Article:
1. Stem of mature flowering plants with a succession of many leaves terminated by a solitary, or rarely several inflorescences; petioles with long sheaths encircling the stem at their base. P. subg. Pteromischum 1. Stem of mature flowering plants with a succession of short sympodial segments each bearing a cataphyll and a single leaf with the inflorescence(s) 1 to many and appearing to be borne in the leaf axils; petioles of adult plants with short, usually inconspicuous petiole sheath and borne on the side of the stem, not encircling it at the base. 2. Stems often arborescent; staminodial zone between staminate and pistillate zones of the spadix subequal or longer than fertile zone; stamens usually at least 3 times longer than broad.       P. subg. Meconostigma 2. Stems rarely arborescent, often scandent; staminodial zone between staminate and pistillate zones of spadix much shorter than the fertile staminate zone; stamens less than 3 times longer than broad.       P. subg. Philodendron There are also a number of anatomical characteristics separating the subgenera. Vegetative buds of Philodendron subg. Philodendron are always located below the point of overlap in the sheath margins of the cataphyll whereas they are lacking in P. subg. Pteromischum (Ray, 1987b). Philodendron subg. Pteromischum is also distinct in having a style with a shallow compitum with a subepidermal concentration of raphide crystals (Mayo, 1986,1989) and a total lack of tannin cells in the stamens (Mayo, 1986). In addition, while hypophyllous stem segments are typical for P. subg. Philodendron they are ambiphyllous, hyperphyllous or peraphyllous in P. subg. Pteromischum. In addition, P. subg. Philodendron is characterized by having continuous parenchyma from the cortex to the center of the stem. In contrast P. subg. Pteromischum has a central cylinder with a solid ring of fibers around the central cylinder.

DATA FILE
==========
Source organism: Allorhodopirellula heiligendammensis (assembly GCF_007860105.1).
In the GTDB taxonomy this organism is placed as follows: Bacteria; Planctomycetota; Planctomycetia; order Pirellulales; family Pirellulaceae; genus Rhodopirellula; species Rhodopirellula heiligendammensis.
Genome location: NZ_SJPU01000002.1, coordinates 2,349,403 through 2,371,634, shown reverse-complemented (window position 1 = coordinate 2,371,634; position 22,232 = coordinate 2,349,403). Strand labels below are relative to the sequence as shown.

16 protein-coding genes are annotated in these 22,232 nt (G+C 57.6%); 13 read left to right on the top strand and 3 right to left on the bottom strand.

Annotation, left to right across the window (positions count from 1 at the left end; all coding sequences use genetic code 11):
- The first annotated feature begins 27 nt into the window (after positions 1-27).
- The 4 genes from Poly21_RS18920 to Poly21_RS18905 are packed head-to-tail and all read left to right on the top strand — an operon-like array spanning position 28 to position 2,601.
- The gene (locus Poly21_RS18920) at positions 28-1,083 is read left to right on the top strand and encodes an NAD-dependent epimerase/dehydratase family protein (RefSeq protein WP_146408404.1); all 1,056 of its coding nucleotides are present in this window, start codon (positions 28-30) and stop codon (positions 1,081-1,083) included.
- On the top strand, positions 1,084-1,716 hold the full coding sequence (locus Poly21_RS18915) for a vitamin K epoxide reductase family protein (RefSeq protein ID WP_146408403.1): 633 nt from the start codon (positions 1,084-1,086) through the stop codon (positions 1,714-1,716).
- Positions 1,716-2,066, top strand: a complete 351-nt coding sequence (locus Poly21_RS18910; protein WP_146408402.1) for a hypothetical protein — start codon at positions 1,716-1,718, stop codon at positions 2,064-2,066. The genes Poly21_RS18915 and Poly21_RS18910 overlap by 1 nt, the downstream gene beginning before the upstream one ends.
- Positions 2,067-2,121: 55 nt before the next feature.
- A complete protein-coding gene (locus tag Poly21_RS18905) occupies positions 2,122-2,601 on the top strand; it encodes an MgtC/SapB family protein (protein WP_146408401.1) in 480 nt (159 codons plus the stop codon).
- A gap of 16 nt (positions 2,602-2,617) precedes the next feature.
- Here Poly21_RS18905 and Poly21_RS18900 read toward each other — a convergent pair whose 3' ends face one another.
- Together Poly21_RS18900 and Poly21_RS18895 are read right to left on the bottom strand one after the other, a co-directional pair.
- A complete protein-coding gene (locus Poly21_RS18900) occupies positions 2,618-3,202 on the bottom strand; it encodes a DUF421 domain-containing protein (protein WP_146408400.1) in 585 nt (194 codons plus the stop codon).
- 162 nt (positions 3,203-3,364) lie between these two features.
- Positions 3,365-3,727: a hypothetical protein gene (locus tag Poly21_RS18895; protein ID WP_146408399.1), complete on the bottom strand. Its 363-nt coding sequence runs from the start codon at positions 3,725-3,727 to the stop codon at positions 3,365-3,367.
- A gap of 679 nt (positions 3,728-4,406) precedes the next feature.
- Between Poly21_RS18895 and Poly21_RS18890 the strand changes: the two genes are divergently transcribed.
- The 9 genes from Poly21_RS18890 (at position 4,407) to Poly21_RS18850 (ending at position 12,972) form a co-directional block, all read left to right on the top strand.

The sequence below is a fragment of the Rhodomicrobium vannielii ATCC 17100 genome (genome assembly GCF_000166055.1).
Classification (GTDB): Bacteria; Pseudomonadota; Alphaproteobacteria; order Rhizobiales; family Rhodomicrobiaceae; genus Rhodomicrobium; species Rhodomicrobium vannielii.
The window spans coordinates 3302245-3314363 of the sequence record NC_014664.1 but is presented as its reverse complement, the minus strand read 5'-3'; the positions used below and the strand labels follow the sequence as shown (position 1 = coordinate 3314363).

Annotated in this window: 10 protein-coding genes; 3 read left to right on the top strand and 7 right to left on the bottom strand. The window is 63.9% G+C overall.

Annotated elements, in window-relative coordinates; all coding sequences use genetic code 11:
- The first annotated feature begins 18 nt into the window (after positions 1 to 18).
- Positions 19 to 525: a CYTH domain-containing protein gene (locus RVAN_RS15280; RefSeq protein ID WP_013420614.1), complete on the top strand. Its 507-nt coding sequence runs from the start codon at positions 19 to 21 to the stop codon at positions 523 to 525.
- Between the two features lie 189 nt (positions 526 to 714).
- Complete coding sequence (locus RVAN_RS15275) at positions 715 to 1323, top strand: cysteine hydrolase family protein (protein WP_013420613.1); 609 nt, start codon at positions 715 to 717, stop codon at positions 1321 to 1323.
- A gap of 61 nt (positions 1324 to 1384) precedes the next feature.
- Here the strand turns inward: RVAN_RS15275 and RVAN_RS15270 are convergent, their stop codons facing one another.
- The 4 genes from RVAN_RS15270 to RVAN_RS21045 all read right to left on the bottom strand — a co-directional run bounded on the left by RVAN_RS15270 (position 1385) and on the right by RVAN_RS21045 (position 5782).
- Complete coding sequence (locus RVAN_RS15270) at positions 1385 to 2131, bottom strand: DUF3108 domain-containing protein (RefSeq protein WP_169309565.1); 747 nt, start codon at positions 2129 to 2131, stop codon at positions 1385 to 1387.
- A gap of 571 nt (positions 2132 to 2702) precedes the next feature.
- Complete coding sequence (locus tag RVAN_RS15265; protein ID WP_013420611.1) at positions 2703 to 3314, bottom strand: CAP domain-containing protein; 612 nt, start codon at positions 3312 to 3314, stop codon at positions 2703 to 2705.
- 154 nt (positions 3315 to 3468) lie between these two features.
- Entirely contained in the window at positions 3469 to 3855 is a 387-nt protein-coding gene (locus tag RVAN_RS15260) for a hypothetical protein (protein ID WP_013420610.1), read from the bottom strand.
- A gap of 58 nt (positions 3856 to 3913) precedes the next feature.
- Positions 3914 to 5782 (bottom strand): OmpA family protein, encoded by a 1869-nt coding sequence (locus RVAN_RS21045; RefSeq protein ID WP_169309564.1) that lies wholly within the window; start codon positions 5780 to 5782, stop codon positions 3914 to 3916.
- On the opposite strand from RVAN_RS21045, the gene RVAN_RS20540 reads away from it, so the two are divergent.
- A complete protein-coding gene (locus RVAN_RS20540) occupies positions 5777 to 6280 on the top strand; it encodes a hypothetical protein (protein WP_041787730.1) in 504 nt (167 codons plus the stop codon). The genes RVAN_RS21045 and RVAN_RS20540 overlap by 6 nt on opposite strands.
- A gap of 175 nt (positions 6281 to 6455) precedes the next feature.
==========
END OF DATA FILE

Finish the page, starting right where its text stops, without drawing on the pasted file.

While not definitive, there are a number of other features that normally are useful to separate P. subg. Pteromischum. Its blades are typically more or less oblong, moderately thin and typically more inequilateral than P. subg. Philodendron. The stems of P. subg. Pteromischum are commonly less than 1 cm diam and frequently with rather long internodes. While there are many members of P. subg. Philodendron with more or less oblong leaf blades, these are often cordate or subcordate at the base in P. subg. Philodendron. In addition many members of P. subg. Pteromischum have stems that branch and spread away from their support before flowering. This behavior is rare in P. subg. Philodendron.

Because of the usually conspicuously sheathed petioles for P. subg. Pteromischum, the subgenus is more likely to be confused with sterile specimens of Rhodospatha Poepp. than with the oblong-bladed species of P. subg. Philodendron (and in such a case the presence of trichoschlereids beneath the epidermis of Rhodospatha easily distinguish it from Philodendron).